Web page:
Globalisation and Population Trends: Implications for Labour Markets and Inflation
Opening remarks by Mr Malcolm D Knight, General Manager of the BIS, at the BIS Conference in Honour of Palle S Andersen, Basel, 3 December 2007.
The Conference on “Globalisation and population trends and their implications for labour markets and inflation” was organised by the BIS on 3 December to honour the late Palle Andersen, who was a leading BIS macroeconomist for over two decades and made many important contributions to these topics. The integration of emerging market economies into global production processes has arguably influenced labour market policies and wage setting behaviour in advanced industrial countries through three main channels. First, increased international labour mobility has helped to ease supply constraints in labour markets. Second, the relocation of production has curtailed the bargaining power of workers and trade unions. Third, the opening of markets for goods and, increasingly, services to international competition has intensified competitive pressures on producers.
Good morning, ladies and gentlemen, and a warm welcome to Basel and the BIS. It is a great pleasure for me to open this Conference on “Globalisation and population trends and their implications for labour markets and inflation”. As you know, we have organised this conference to honour the late Palle Andersen. Palle was a leading BIS macroeconomist for over two decades, and he made many important contributions to the topics you will be discussing here today. Let me note that here at the BIS we have missed and continue to miss Palle’s deep insight and enormous knowledge about the global economy, particularly in this time of heightened financial and macroeconomic uncertainty.
The theme of this conference is the impact of globalisation and population trends, in particular various forms of labour mobility, on labour markets and inflation. Of course, labour has always been mobile, to a greater or lesser degree. But for a long while the macroeconomic impact of labour mobility did not seem to spill over across national borders. Countries where workers were more willing to move in search for jobs tended, other things equal, to have more flexible labour markets and lower structural unemployment. This has been the case, for instance, with the United States in the recent decades. Countries where workers were less ready to move in search of jobs, either because of their own preferences or because of the limitations on mobility resulting from welfare policies or housing markets, tended to have more rigid labour markets and labour costs. For a long time, this has been considered to be the major structural weakness of many European economies. In either case, the macroeconomic effects of labour mobility (or immobility) were felt locally, not globally.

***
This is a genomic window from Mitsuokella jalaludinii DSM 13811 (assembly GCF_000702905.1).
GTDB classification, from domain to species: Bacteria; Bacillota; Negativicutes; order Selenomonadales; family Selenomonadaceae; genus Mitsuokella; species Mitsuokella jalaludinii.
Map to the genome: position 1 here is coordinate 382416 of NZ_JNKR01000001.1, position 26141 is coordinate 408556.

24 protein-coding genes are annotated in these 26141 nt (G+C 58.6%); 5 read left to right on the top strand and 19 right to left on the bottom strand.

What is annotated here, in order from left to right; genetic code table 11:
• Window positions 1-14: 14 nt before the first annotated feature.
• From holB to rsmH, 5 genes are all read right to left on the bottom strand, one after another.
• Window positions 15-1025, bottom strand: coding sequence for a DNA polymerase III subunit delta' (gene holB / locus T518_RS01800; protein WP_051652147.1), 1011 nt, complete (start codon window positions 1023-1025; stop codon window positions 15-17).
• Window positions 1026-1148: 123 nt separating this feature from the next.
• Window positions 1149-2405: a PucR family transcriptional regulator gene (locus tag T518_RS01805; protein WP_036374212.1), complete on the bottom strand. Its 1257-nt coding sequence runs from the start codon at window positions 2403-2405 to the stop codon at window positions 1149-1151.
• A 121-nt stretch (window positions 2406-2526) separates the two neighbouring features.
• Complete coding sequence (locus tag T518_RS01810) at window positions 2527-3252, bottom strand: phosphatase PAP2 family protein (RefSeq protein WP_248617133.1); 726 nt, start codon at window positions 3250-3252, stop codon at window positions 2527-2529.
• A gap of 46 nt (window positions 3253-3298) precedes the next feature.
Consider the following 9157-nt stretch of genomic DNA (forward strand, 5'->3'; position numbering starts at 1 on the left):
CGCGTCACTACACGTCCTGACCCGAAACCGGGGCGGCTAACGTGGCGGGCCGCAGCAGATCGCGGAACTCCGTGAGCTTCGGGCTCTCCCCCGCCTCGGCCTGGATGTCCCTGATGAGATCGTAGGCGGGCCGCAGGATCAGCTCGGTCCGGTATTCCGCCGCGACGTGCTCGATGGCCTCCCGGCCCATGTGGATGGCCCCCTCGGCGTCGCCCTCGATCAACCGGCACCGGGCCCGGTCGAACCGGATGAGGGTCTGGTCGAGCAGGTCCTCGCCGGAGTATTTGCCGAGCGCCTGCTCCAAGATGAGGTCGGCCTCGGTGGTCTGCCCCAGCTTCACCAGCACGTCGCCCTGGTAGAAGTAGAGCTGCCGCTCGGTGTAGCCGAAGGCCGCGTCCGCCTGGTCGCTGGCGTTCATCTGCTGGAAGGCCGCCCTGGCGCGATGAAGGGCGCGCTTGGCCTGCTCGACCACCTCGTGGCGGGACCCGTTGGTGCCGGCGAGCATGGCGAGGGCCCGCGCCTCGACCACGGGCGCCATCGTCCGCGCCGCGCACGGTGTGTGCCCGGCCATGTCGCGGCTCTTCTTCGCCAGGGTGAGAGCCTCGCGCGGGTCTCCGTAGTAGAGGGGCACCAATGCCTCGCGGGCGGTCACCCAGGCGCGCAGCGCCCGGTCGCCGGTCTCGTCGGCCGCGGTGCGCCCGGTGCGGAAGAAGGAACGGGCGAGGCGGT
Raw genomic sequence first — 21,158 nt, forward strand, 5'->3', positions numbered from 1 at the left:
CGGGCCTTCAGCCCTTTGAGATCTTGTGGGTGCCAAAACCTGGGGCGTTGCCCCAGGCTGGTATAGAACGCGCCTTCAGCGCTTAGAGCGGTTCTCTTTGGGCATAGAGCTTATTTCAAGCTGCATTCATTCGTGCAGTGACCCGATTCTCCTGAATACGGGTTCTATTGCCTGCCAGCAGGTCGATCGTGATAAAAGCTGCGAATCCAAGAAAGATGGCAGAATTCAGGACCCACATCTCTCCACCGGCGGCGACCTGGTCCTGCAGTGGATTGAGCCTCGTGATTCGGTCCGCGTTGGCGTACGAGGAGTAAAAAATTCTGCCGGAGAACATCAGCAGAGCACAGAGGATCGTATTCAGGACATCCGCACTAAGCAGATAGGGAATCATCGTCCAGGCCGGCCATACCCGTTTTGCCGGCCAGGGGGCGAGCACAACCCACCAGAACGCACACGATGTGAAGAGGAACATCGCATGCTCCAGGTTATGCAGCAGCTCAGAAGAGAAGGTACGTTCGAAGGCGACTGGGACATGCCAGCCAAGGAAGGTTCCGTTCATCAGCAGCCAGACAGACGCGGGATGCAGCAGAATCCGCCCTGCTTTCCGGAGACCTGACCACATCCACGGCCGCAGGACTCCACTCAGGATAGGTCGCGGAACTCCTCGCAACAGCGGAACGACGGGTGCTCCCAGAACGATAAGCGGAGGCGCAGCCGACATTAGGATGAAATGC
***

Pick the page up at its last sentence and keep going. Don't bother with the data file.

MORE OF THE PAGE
Over the past decade and a half, however, we have started to experience more widespread global effects of labour mobility. In addition, new forms of factor mobility, such as outsourcing, cross-country commuting and the internet trade have spread. Large-scale migration of workers from rural areas of China into urban manufacturing centres; outsourcing of service tasks from the United States to India; and “commuting” by Polish and Baltic countries’ service workers to western Europe are some prominent examples of labour mobility that have started to affect labour markets and prices of goods and services in both industrial countries and emerging market economies.
Major drivers of these changes seem to have been growing integration of the emerging markets such as China, India and central and eastern Europe into the global economy, and technological innovations that have significantly reduced the costs of transportation and telecommunications.
The integration of emerging market economies into global production processes has, by some estimates, effectively doubled the supply of active workers engaged in the global production of tradable goods. Together with other aspects of globalisation, this has arguably influenced labour market policies and wage setting behaviour in advanced industrial countries. At least three channels seem to have played a role in this process.
First, increased international labour mobility has helped to ease supply constraints in industrial country labour markets. This seems to have mitigated upward pressures on wages, especially for low-skilled workers. In western Europe, the average annual ratio of immigrants to population has essentially doubled since the fall of the Iron Curtain in 1989. The effect of cross-border labour mobility on wages within Europe has increased in particular since the EU enlargement in 2004, with countries that opened their domestic markets fully, such as the United Kingdom and Ireland, experiencing the largest inflows and moderating effects on wages.
Second, the relocation of production – actual or anticipated – has curtailed the bargaining power of workers and trade unions in many industrial countries. The rapid growth of trade in material inputs, such as parts and components, has been accompanied by a growing vertical integration of production processes at the global level, enabling the relocation of production from one country to another. While the effect to date has mostly been felt in the manufacturing sector, jobs in the services sectors are becoming more and more contestable internationally.